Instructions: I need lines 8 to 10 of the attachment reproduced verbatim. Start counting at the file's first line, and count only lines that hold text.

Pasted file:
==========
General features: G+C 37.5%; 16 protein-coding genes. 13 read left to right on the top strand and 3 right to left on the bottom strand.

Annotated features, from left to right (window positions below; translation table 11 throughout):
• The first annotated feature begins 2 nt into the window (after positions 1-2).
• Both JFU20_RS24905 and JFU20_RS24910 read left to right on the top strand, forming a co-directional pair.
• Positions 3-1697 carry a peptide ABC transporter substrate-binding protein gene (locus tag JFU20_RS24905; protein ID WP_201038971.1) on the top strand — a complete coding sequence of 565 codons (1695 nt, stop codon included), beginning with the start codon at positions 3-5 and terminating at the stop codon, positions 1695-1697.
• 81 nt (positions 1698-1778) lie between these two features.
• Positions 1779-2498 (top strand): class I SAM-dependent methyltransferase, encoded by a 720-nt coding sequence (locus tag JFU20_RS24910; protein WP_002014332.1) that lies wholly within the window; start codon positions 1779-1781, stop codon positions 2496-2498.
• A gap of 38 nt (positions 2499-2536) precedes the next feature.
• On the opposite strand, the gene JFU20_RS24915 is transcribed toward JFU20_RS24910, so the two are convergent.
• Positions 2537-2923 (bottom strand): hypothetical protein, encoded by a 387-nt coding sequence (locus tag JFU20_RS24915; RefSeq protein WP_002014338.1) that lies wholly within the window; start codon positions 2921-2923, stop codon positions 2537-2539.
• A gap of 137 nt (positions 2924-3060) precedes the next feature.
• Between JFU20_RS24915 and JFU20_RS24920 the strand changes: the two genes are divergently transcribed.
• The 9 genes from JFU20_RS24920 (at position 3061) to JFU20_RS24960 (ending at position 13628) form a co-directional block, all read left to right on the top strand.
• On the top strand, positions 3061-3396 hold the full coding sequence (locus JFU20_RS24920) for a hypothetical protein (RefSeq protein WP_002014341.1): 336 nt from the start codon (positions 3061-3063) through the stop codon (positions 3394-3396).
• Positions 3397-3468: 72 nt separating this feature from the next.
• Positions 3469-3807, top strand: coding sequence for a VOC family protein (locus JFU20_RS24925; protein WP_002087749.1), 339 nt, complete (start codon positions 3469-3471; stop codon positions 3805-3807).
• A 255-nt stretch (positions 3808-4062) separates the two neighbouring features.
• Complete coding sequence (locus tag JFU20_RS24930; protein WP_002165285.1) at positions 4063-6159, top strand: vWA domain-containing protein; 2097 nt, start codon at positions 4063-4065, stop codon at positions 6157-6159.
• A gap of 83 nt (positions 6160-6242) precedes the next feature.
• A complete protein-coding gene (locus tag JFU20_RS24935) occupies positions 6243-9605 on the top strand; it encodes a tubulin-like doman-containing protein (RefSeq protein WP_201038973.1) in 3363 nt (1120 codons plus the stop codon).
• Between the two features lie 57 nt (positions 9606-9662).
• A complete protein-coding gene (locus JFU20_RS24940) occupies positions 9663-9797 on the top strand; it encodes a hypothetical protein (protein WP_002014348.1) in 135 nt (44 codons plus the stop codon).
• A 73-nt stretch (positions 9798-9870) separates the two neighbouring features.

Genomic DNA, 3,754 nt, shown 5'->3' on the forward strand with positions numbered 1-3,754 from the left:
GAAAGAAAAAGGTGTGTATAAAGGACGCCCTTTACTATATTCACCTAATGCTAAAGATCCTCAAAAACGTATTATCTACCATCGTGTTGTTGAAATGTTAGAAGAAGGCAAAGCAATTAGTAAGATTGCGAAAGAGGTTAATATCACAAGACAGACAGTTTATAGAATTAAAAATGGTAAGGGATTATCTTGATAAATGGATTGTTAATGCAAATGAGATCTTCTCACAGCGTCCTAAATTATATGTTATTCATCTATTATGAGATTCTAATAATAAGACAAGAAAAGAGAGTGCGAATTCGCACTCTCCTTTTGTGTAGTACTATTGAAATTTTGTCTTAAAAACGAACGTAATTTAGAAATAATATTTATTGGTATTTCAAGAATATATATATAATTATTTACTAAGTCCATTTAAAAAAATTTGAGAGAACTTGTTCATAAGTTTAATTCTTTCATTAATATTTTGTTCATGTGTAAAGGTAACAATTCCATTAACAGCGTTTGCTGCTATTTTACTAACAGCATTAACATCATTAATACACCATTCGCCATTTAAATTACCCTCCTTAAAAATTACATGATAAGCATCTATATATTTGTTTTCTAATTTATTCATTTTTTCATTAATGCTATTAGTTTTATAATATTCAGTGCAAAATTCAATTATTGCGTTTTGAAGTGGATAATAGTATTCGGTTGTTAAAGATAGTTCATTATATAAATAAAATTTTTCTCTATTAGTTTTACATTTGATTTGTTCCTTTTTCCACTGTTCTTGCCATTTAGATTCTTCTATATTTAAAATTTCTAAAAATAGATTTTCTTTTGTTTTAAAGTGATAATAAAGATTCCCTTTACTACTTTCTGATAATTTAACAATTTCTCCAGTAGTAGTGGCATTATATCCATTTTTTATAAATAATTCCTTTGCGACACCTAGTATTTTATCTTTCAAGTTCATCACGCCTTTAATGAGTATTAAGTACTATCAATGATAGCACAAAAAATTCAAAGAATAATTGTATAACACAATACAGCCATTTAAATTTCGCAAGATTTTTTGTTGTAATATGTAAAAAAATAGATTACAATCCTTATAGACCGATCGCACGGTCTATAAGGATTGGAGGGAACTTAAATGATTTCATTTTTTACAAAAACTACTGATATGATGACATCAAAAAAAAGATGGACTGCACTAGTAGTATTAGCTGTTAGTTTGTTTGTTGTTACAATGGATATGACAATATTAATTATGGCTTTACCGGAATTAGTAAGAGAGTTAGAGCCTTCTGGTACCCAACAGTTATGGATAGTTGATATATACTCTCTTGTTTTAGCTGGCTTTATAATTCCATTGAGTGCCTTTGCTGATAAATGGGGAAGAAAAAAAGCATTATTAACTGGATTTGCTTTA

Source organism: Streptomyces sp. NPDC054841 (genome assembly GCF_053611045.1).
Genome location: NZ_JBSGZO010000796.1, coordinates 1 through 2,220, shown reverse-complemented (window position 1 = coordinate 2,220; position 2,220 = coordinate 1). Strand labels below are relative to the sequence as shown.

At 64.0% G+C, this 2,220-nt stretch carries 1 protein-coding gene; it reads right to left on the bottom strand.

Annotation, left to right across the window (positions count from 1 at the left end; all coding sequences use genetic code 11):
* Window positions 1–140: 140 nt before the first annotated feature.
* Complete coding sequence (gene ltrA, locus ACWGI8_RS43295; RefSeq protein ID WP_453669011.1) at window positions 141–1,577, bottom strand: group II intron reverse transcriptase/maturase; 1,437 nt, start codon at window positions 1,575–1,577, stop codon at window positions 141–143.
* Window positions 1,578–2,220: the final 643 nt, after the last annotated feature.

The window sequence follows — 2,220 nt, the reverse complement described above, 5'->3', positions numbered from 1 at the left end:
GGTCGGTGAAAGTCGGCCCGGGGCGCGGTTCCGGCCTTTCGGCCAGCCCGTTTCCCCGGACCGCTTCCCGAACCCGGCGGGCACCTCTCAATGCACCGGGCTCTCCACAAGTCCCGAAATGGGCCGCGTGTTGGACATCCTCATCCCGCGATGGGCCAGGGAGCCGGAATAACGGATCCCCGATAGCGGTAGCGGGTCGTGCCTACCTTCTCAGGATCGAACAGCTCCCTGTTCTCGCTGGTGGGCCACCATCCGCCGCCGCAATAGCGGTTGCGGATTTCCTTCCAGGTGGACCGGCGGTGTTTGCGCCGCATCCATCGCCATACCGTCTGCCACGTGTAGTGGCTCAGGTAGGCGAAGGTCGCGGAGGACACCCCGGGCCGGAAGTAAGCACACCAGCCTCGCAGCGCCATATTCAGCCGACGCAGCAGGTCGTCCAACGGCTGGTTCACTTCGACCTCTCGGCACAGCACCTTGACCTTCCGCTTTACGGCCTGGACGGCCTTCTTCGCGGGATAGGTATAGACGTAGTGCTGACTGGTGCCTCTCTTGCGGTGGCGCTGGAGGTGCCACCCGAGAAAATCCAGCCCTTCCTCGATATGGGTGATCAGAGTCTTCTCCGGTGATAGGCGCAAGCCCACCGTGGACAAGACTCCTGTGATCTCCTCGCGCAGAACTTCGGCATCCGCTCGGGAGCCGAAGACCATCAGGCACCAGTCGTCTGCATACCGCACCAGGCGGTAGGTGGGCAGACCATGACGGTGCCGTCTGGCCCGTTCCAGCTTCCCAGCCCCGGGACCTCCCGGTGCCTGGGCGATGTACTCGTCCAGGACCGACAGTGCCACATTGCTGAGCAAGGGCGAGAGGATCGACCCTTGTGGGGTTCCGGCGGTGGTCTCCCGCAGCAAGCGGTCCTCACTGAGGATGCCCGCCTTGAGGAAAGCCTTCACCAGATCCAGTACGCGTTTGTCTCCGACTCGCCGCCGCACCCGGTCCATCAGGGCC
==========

• A gap of 38 nt (positions 2499-2536) precedes the next feature.
• On the opposite strand, the gene JFU20_RS24915 is transcribed toward JFU20_RS24910, so the two are convergent.
• Positions 2537-2923 (bottom strand): hypothetical protein, encoded by a 387-nt coding sequence (locus tag JFU20_RS24915; RefSeq protein WP_002014338.1) that lies wholly within the window; start codon positions 2921-2923, stop codon positions 2537-2539.